A new space toilet has been delivered at the International Space Station (ISS).
The loo comes as a major upgrade over the existing one - which will continue to stay at its place - and may eventually be used for long-term space missions to the Moon.
It has been developed at a cost of $23 million.
Here's more about it.
On Monday morning, a Northrup Grumman spacecraft named after Kalpana Chawla, the Indian-origin astronaut who died in the Space Shuttle Columbia disaster, reached the International Space Station.
The craft delivered several payloads to the orbiting lab, including research on cancer treatments, a crop of radishes to cultivate, a VR camera, and the new multi-million-dollar space toilet.
Weighing about 45kg, the new space station toilet stands at about 28 inches and packs a new shape to better accommodate women.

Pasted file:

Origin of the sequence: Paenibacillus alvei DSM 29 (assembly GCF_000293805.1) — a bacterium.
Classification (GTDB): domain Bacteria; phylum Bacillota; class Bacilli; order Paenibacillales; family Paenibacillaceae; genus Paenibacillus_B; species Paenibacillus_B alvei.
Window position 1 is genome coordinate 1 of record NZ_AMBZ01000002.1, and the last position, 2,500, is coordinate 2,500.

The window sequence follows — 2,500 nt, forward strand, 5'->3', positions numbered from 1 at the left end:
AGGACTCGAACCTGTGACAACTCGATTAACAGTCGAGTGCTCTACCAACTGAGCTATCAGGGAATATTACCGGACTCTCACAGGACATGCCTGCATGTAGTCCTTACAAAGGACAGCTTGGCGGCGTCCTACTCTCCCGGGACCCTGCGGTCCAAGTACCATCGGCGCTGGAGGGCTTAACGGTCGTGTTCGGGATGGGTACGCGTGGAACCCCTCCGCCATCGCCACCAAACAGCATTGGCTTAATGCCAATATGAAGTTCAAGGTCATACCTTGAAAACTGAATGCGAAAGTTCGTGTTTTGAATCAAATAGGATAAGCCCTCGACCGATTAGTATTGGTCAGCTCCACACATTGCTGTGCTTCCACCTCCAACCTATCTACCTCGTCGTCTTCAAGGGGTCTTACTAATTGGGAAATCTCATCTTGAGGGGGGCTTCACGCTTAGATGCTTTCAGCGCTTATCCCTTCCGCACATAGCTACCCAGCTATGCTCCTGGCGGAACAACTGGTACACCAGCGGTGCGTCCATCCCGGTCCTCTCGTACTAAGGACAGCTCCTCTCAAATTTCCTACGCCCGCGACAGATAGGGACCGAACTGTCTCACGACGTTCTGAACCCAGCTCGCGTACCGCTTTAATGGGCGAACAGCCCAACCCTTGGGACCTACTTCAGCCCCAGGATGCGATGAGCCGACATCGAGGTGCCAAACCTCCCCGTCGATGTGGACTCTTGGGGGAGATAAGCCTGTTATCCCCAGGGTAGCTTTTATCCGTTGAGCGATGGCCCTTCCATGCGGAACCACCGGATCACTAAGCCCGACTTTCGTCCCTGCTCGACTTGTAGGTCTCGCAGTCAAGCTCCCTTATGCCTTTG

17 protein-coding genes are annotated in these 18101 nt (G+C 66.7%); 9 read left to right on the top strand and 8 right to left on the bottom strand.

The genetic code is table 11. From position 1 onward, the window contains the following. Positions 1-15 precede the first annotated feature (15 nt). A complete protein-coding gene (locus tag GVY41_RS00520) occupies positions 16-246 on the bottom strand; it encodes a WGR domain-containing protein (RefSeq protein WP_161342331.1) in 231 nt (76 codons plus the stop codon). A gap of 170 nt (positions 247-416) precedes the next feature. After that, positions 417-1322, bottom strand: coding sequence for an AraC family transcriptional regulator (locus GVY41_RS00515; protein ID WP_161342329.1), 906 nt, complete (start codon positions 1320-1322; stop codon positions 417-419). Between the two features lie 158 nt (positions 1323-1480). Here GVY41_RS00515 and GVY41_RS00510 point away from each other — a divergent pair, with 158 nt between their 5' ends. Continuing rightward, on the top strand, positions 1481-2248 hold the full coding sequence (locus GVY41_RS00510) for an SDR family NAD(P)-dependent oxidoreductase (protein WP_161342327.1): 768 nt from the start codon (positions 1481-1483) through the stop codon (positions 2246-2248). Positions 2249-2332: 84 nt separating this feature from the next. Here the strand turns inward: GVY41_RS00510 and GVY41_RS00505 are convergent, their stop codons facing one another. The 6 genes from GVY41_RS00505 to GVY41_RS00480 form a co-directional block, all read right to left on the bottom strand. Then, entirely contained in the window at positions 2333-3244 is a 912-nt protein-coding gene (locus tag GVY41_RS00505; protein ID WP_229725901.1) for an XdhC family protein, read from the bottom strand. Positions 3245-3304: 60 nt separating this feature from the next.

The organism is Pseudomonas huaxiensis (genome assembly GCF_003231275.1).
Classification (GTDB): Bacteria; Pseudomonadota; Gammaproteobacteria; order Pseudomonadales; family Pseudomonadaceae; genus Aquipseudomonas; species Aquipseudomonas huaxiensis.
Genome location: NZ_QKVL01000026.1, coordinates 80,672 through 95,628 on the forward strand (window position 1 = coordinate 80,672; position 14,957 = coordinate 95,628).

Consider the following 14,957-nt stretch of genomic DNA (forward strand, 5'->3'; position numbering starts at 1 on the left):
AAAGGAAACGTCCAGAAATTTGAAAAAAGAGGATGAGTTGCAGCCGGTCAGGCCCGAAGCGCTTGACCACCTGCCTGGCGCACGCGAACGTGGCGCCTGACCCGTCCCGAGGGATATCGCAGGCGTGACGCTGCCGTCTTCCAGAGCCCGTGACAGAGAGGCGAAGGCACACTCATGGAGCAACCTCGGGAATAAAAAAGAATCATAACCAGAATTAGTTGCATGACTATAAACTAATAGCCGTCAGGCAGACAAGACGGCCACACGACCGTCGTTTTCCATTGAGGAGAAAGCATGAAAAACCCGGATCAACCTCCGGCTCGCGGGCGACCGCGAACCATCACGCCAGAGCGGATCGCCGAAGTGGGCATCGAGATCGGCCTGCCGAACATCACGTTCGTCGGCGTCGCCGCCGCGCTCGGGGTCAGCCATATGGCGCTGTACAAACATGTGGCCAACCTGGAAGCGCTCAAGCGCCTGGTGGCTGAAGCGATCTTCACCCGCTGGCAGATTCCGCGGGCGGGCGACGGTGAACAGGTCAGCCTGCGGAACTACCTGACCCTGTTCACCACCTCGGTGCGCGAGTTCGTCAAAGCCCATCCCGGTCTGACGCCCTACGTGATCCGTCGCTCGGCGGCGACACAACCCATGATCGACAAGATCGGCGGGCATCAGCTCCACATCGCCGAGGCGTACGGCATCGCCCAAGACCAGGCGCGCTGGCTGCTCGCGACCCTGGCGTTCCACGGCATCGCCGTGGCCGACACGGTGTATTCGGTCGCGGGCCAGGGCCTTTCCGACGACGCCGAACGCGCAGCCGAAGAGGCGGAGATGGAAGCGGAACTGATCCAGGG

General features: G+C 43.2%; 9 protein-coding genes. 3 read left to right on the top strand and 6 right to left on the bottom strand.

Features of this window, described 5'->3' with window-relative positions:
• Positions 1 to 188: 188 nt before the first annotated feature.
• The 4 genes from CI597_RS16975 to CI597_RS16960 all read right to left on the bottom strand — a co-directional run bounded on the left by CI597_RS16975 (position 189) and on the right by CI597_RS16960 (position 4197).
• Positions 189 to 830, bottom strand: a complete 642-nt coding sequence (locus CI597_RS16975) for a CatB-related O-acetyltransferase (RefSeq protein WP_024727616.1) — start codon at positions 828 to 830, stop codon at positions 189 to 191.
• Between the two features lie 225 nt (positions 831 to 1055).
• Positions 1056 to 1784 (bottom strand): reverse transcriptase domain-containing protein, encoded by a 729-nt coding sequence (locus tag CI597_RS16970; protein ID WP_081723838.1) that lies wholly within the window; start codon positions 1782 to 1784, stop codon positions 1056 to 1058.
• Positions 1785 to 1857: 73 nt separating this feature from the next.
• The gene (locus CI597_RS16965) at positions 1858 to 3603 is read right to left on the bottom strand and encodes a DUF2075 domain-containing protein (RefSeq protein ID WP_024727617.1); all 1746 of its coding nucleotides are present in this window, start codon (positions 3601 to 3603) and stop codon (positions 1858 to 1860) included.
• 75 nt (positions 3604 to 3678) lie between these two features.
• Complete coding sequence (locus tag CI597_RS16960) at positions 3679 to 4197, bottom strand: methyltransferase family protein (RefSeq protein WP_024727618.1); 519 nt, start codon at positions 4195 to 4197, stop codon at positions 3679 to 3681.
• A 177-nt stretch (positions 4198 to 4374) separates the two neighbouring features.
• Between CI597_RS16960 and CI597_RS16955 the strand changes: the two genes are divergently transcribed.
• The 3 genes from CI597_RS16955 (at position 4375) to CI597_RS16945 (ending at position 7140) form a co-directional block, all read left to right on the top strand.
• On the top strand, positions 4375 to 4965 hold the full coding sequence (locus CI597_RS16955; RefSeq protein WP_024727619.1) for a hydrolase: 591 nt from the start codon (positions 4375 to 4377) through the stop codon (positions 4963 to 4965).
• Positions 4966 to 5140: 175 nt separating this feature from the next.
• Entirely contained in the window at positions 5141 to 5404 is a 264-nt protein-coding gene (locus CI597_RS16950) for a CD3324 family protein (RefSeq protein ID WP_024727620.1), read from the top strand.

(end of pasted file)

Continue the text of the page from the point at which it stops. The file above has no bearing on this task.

According to NASA, it is 65% smaller and half as light as the toilets currently in use on the US side of the ISS.
Plus, it also carries a tilted seat for enhanced crew comfort and redesigned funnels for ease of use.
Along with the design change, the new toilet also features an improved waste management system that captures more human waste than the current toilet.
"Cleaning up a mess is a big deal. We don't want any misses or escapes," Johnson Space Center project manager Melissa McKinley told The Guardian. "Let's just say everything floats in weightlessness."
In the coming months, astronauts aboard ISS will test the new space toilet and see how it functions in comparison to the existing one.
The toilet currently on the US side of the lab was installed all the way back in 1990, so the upgrade was necessary.
NASA expects the toilet will remain on the station until the end of the lab's lifetime.
If proven effective, the new small and light toilet might also be fitted into the Orion capsule, which will be taking the first woman and the next man to the Moon by 2024.
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